Topic: Hierarchal Topology. InstructionsWrite 1 thread of at least 250 words. You must support your assertions with at least 1 citation in current APA format. Acceptable sources include Cisco material, the Bible, and scholarly journals. You must also reply to the 2 threads below. Each reply must be at least 100 words. Topic: Hierarchal TopologyQuestion/Prompt: At your workplace or school, research to determine 1–5 network devices in your hierarchal model. Create a simple network topology using Packet Tracer software. Place 1–5 devices at the appropriate levels of the Cisco three-layer hierarchical model design. The model must include:
- A labeled hierarchical model ( Access layer, distribution layer, and core layer);
- Labeled Type, vendor, and model of the devices (ie. Cisco 2911 series router) ; and
- 1 Simulated cloud, 1 PC per subnet to represent a subnet of devices.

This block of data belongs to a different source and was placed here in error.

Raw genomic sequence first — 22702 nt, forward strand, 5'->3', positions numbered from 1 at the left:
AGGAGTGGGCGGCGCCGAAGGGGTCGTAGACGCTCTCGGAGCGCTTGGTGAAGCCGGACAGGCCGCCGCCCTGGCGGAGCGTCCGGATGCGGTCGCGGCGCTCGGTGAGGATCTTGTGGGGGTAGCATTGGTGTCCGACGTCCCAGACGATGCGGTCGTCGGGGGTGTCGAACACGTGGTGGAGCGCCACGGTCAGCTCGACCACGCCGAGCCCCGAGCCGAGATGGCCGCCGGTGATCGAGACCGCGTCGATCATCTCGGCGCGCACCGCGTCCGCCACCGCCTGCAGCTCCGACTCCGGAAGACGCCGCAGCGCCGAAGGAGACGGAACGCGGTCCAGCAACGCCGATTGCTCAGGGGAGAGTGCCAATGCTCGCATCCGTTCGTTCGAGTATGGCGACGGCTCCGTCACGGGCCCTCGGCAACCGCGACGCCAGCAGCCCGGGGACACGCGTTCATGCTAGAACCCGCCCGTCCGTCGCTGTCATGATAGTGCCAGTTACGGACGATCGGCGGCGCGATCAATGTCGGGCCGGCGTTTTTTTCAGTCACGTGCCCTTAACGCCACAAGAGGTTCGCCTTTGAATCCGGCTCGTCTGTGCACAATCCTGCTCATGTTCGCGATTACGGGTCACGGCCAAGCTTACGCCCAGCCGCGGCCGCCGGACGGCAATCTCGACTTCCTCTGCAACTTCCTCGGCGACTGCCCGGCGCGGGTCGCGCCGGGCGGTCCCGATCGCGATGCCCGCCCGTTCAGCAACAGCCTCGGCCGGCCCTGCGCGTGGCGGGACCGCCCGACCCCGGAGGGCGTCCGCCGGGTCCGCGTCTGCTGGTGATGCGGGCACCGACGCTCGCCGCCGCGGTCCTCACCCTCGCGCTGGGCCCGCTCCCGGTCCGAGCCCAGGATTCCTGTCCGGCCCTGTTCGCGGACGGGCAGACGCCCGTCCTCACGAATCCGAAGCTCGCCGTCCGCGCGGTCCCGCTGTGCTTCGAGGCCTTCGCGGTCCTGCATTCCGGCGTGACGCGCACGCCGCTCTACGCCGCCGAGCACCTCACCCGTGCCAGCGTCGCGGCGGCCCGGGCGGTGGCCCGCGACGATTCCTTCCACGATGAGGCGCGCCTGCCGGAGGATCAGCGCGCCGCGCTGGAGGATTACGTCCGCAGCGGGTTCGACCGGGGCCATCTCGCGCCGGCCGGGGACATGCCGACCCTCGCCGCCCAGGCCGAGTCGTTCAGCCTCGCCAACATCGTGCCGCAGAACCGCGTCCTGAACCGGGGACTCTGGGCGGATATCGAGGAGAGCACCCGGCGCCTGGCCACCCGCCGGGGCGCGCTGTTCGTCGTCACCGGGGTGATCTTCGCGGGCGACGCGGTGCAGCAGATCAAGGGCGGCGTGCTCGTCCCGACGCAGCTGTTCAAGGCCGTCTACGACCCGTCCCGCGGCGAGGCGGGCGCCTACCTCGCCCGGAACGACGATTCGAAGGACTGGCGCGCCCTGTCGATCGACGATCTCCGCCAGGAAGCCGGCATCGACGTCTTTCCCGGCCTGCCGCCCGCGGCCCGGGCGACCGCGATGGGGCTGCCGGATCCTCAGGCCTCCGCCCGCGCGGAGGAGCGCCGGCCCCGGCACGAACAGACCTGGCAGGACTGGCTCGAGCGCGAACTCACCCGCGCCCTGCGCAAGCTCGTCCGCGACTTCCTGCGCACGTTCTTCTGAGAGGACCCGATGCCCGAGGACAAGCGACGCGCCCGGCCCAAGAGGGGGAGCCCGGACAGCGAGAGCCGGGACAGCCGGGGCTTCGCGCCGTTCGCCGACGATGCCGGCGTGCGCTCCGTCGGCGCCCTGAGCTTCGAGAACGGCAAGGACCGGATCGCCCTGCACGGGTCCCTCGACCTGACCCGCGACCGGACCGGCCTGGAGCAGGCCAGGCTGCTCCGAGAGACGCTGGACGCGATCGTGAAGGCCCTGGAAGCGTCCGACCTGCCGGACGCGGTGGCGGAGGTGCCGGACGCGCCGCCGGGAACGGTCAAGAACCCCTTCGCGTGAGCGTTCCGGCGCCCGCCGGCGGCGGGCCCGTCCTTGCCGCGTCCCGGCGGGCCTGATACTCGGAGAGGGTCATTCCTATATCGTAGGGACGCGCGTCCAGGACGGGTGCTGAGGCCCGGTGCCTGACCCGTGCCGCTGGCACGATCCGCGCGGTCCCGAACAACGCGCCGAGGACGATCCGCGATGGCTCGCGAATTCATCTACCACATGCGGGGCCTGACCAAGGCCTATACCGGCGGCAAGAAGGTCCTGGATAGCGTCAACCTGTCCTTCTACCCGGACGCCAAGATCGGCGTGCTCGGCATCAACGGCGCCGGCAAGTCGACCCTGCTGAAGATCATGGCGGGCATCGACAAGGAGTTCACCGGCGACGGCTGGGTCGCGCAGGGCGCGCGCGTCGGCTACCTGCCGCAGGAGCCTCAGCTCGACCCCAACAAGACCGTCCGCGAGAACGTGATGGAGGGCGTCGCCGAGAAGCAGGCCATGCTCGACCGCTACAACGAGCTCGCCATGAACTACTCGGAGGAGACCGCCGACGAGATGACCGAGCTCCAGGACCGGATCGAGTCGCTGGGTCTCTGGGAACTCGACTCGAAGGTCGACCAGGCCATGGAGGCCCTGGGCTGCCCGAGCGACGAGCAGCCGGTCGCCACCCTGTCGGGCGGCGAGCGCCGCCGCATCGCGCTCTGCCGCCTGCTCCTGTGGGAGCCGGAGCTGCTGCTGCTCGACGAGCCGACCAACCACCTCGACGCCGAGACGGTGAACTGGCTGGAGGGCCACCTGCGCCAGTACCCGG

If you are unable to do research at your workplace or school, or you do not have one to research, then create your own hierarchical model. Share your .pka in the Discussion Board Forum. Do you agree with the way the network is designed? If so, explain why. If not, state 1 way to improve the design and why you would make improvements. Replies(100 words each)Thread 1 Reply Signal flow From my understanding we are only a fraction of the pie. We do not have full access of the network we fall under. The hierarchy can be related to how the infantry is broken down to fire teams of 4. Yet in an a platoon theres about 100 people which means theres about 20 fire teams, creating 20 fire team leaders reporting to the Platoon Sgt who then reports to the Platoon Commander and then he passes it to the Company Commander etc. The purpose of having multiple bosses helps to not overload the main boss with meaningless questions or information not protaining to them. The way our network is design is to mitigate unnecessary mistakes made on the network, only affecting us at our level not disrupting the entire network enterprise. It also brings a sense of organization, structure, and management. If anyone has the proper (AAA) Authorization, Authentication, and Access to be in our domain to can be part of all broadcasting that may be informative to them. Also file sharing and the access to the share drive on lower networks can help not overload the pipeline to the higher echelon of the network. If you don’t have any business with management or the boss then just avoid it, communicate between those at your level and later with the proper authorities your message Will make it to Mr.CEO. The Hierarchical Model we use in the military could improve if there was a way to communicate with everyone that shares your Military Occupational Specialty, is the only improvement I would try to implement Thread 2 Reply Importance of Redundancy Since I was not able to examine a network at school or work, I went to a small business owned by a family member to see what kind of setup they had. It turned out that only three employees worked there, so they only had a very simple point-to-point architecture that consisted of a modem, a router, and a switch (attached packet- “Office Hierarchy”). Because of the limited budget and needs, I believe this basic setup fulfilled their needs adequately. However, one of the downsides of this setup is that each device is a single point of failure. A key factor of network stability is implementing redundancy (Yeh & Fiondella, 2017). There is no device redundancy on this network. As such, I decided I would make a second diagram that implemented redundancy (“Three Tier Hierarchy”), even though realistically it would not be possible to implement in the business I examined. Another benefit that this setup provides is additional scalability if the company were to hire more employees. In its current state, this company only has one small switch, meaning the amount of traffic that can flow through is extremely limited, and it would be unwise to try to add a lot more users to this network. The high-capacity switches used in the “Three Tier” diagram would allow more users to easily connect in. Another way to identify that the smaller network is not scalable is not only to see if its hardware exceeds its userbase, but also to ask: If I were to expand my company, would I need to raze my entire network design and start over? In this case, the answer is yes—a significant size increase would mean that a fully different scalable topology, such as a virtual bus, would need to be created. The business could not function with its current topology. In conclusion, because the business has not grown in size for fifty years and is not planning to, I see no need for them to change anything; however, I would advise them to place a high priority on keeping their security up-to-date because of the vulnerability of the point-to-point network.